Monday, November 17, 2008

The Path of a Programmer

The path of a programmer is a varied and twisted one. You start out on a problem, and before you know it, you've ended up in the deepest, darkest dungeon.

I started out in the Green Fields of Python code. I should enhance this script I thought. But, it's complex and critical, so I should test this before I write more. I know it works now, but it might stop working in the future.

So, before I can test, I need to restructure to make it into more "bite sized chunks". Each chunk is easier to test. Futhermore, Python forces you to do so if you want to test. Ok, now I have to worry about module structures and where to put files. A moment of consternation, then moving on.

Now, let's test... test code is going ok. Wait, what is this 'global' keyword?

And now, a few hours later, I am finding myself annoyed that Python doesn't have lexical closures. I had the exact same problem as this person here.

I was remarking to my co-workers that as a programmer you are always chasing after that perfect language. You want the balance between clean design, all the features you want, and modernity. Roughly speaking the language choices I've pondered about are:

- Python: Very clean, modern, but missing strange features. The white-space sensitivity makes it a hard without a full editing environment - not the greatest embedded scripting language.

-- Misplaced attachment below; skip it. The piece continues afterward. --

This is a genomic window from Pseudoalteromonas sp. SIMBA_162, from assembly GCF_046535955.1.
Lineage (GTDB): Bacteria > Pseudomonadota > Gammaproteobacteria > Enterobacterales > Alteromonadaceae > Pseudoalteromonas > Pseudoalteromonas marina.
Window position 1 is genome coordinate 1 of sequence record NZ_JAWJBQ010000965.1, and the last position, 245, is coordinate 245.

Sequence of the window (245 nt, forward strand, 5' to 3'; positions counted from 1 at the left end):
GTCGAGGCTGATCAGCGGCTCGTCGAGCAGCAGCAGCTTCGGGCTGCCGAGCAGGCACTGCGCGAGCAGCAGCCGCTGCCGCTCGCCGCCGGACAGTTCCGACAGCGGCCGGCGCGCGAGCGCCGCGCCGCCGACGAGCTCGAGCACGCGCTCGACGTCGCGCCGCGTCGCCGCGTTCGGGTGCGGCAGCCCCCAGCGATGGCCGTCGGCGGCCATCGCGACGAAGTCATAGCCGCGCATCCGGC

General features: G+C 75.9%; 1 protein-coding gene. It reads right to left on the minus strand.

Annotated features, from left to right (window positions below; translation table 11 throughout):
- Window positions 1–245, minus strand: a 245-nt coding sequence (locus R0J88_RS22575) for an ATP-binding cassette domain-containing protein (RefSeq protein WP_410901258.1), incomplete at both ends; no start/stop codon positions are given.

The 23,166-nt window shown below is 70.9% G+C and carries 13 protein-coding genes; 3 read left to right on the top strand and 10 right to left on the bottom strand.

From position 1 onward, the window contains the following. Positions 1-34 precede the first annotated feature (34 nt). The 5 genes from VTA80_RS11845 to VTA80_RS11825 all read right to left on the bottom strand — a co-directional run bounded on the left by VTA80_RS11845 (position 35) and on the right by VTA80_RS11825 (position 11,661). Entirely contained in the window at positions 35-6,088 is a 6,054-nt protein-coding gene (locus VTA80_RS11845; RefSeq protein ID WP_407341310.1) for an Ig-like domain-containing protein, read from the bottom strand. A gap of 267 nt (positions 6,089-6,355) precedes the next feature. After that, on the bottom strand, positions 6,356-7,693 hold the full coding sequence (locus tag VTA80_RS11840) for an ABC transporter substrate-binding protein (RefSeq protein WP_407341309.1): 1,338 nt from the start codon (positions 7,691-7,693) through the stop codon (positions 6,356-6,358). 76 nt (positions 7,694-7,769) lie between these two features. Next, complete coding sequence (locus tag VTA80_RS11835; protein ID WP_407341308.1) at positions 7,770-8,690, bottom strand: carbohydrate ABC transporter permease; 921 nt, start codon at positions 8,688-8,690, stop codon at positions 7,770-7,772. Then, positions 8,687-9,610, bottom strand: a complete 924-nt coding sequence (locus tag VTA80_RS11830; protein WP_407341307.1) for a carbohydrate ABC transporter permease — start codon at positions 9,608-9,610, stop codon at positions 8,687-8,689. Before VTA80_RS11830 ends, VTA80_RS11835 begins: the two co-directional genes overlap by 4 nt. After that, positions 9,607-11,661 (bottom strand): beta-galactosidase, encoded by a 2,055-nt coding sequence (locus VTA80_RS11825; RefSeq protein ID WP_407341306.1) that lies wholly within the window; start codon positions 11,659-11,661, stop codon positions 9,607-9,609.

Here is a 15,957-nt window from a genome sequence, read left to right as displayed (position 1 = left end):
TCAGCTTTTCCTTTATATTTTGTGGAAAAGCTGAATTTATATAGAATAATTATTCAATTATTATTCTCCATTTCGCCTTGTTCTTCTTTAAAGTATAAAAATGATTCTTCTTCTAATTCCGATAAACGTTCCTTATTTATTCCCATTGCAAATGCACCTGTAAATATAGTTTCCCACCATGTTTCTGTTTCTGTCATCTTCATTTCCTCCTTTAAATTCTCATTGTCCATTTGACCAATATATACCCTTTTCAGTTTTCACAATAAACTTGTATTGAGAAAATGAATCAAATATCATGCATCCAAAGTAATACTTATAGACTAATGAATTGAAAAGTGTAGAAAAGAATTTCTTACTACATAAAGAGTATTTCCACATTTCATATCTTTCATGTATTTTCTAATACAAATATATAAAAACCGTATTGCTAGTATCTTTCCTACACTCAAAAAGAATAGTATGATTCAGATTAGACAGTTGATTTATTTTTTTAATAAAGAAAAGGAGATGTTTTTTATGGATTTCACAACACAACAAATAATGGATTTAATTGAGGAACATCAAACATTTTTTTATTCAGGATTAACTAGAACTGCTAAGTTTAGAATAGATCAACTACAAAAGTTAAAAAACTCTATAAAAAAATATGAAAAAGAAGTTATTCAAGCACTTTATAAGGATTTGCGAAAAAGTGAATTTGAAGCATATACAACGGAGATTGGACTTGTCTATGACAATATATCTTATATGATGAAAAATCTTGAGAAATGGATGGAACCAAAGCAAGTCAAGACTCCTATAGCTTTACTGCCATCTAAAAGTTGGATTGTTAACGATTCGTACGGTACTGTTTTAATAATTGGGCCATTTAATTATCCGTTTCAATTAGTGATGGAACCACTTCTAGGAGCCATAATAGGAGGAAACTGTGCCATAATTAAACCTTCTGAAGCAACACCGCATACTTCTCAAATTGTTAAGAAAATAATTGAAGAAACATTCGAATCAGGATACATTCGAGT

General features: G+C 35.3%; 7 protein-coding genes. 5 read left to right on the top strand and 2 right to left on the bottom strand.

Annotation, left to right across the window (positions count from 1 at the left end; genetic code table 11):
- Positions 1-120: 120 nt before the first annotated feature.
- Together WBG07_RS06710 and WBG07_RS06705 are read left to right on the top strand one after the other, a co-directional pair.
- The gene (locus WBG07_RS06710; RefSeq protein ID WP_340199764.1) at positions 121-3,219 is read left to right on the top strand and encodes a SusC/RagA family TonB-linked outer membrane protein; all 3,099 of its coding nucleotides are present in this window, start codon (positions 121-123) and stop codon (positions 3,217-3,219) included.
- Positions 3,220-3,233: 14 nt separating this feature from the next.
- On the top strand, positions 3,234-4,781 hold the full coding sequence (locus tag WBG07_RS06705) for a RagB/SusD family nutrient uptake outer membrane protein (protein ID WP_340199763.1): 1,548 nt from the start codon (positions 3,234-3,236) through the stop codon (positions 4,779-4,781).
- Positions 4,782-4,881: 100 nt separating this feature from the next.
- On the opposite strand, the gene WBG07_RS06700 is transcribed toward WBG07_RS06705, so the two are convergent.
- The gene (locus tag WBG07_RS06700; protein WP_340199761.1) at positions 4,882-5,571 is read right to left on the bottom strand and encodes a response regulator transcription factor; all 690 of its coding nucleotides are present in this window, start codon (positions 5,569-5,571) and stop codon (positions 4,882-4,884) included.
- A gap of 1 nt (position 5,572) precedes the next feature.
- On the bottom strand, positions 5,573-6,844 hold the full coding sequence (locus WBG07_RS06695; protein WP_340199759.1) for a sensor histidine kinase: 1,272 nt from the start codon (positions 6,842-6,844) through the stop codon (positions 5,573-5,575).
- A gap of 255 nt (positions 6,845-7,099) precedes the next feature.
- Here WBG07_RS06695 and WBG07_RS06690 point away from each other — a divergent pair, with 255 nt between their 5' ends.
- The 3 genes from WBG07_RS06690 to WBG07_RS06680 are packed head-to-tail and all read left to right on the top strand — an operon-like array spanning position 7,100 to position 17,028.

- Javascript: Elegant, has good features, and severe gotchas. More of a web dev language, and not as well established as a server-side programming language. Lacks advanced features (think OS-level functions).
- Ruby: Frankly I don't know enough, but I do know the lack of unicode support is a major concern - with UTF8, multi-lingual support becomes easy.
- Java/C++/C: Too static. You end up writing too much code.
- Erlang: Cool concurrency model, but the language seems to lack "programming in the large" features.
- Common-Lisp: Inspired by Paul Graham perhaps? CL is fairly old and has wonder features from the early 80s, such as mono-case symbols. Even major Lispers don't recommend using Lisp for serious stuff.
- Haskell: Very weird, and is it practical to get things done in a pure functional language?
- PHP: Too hacky at a language level, and lacks many features. Passing function names as strings? Ouch.

I've obviously left off a huge number of languages, these are the ones that are foremost in my mind. If you feel like I've done a major disservice and my life could be transformed, let me know!

Practically speaking, my life is ruled by Python and PHP right now. PHP has quirks, but it's reasonably dynamic and not too bogus. Python is one of the better languages, but things like lexical closures and the limited-lambda support really chafes me. I want uber power, and I'm not sure I'm getting it.

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